1891 printing of the 1884 copyrighted text. The author is credited as Teacher in the Children's Aid Society Schools in New York City. Influenced by Froebel's education by occupations, emphasizing experience and action in place of books and abstract thinking, in the spirit of the New Education. The chapters cover arithmetic, weights and measures, form and geography, color and form, language, busy work, miscellaneous, and slate work. The exercises in these subjects use ordered directions or operations and lists of questions. The Schultz Archive's copy is roughly the complete text.
1902 copyrighted text. Kavana is credited as Teacher of English in the Medill High School in Chicago. Beatty is credited as Instructor in English in the University of Wisconsin, Madison. Designed as a three year course for high school students, this text emphasizes technique and the studio method, using literature as the subject matter to avoid teaching rhetoric and composition as abstract science or mechanical detail. The first year is narration and description separately and then combined. The second year is exposition with narration and description with an emphasis on the book review, historical and biographical essays, and the nature sketch. The third year is argumentation and persuasion as found in debate, oration, and drama. It includes exercises in punctuation, word choice, and sentence structure. Themes are drawn from life and students are encouraged to choose their own subjects. Pictorial illustrations are included. The Schultz Archive's copy is roughly the complete text.
1827 printing of 1826 copyrighted text. The author is credited as an M. D. A text for teaching elementary students to create a habit of thinking and understanding what is read based on the Pestallozzi school. It begins with sensible objects and uses oral explanations. Additional influences credited are Murray's Spelling Book and Neef's Method of Teaching. These progressive lessons begins with the alphabet and single syllables and gradually advance in vocabulary with increasingly complex texts for reading. The Schultz Archive's copy is roughly the complete text.
1892 printing of the 1891 copyrighted text. Based on experience teaching in the high school in Cleveland, Ohio. The preface explains the authors are concerned that students aren't taught how to go about writing assignments (especially those requiring research) and that they are made too self-conscious to write.The chapters cover narration, the use of words, description, common language errors, correspondence, combining narration and description (in poems, story writing, and nature writing), studying sentences and paragraphs, rhetorical figures, study of authors, qualities of style, historical writing, short stories for children, versification, Shakespeare, book reviews, persuasive discourse, and public speaking. The Schultz Archive's copy is roughly the complete text.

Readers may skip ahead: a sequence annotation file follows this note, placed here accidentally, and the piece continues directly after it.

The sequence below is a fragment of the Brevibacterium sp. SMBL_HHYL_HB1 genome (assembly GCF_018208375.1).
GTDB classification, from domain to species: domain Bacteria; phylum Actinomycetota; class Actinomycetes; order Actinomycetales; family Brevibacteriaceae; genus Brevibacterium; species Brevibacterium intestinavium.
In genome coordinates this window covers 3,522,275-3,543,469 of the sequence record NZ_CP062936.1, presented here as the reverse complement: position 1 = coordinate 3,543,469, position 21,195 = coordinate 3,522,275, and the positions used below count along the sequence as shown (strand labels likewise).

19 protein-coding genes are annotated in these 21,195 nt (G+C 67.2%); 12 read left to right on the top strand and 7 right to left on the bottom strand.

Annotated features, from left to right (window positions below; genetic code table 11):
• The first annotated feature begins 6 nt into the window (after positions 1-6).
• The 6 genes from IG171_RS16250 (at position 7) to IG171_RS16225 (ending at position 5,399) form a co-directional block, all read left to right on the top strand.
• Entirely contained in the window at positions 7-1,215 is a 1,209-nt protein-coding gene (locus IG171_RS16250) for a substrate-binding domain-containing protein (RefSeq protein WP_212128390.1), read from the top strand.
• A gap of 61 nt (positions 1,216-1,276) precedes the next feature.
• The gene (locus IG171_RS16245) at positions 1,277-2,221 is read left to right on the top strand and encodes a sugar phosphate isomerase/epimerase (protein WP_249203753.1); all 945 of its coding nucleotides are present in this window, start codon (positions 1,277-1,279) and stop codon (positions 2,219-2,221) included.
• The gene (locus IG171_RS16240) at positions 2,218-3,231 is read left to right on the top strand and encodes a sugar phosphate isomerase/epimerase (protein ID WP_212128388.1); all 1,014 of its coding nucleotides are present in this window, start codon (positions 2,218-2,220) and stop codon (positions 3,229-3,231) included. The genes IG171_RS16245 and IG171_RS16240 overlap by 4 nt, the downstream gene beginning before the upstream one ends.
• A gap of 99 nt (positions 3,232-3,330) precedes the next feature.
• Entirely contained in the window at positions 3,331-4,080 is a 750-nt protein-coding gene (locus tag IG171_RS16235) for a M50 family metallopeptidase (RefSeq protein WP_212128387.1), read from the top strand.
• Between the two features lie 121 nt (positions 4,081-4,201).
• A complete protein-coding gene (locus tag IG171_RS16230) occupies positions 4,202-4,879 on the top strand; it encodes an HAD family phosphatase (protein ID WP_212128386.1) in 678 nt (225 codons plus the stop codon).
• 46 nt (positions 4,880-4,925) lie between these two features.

1892 printing of the 1892 copyrighted text. The author is credited as the editor of The School Journal and Teachers' Institute and as the author of School Management. A brief teacher's manual that focuses on prompts and exercises for classroom instruction. Includes samples, explanations, structural guides, guiding questions, a list of subjects or themes, and suggestions for correcting compositions. The Schultz Archive's copy is roughly the complete text.
1869 printing of the 1869 copyrighted text. The author is credited with a Master of Arts degree and as the author of several titles on grammar. The preface claims that the teaching of language has been primarily focused on grammar and analysis rather than on expression. It attempts to weave the teaching of grammar with rhetoric and composition with a progressive series of exercises designed to develop skill in the use of words, in the construction of sentences, and in the finding of thoughts. It uses good models (in particular, excerpts from celebrated writers) rather than examples of errors. It covers style, descriptions, narration, exposition, persuasion, and varieties of compositions. The Schultz Archive's copy is roughly the complete text.
1853 printing of the 1853 copyrighted text. The author is a reverend and credited with a Master of Arts degree and as the author of two other books on grammar. The book aims to avoid the pitfalls of offering too little assistance to students or providing too much, while preparing them to undertake the discussion of a subject in a methodological and logical manner. Its first part covers sentence making with sections on the parts of a sentence, kinds of sentences, analysis of sentences, and the synthesis and composing of fables. The second part covers variety of expression, looking at arrangement, structure, word choice, synonyms, and colloquial and narrative forms. Part three covers description and figurative language and has sections on description, narrative, biography, history, epistolary, figures of speech, theme outlines, essay outlines, and declamation and oration. The fourth party covers punctuation and versification. The Schultz Archive's copy is roughly the complete text.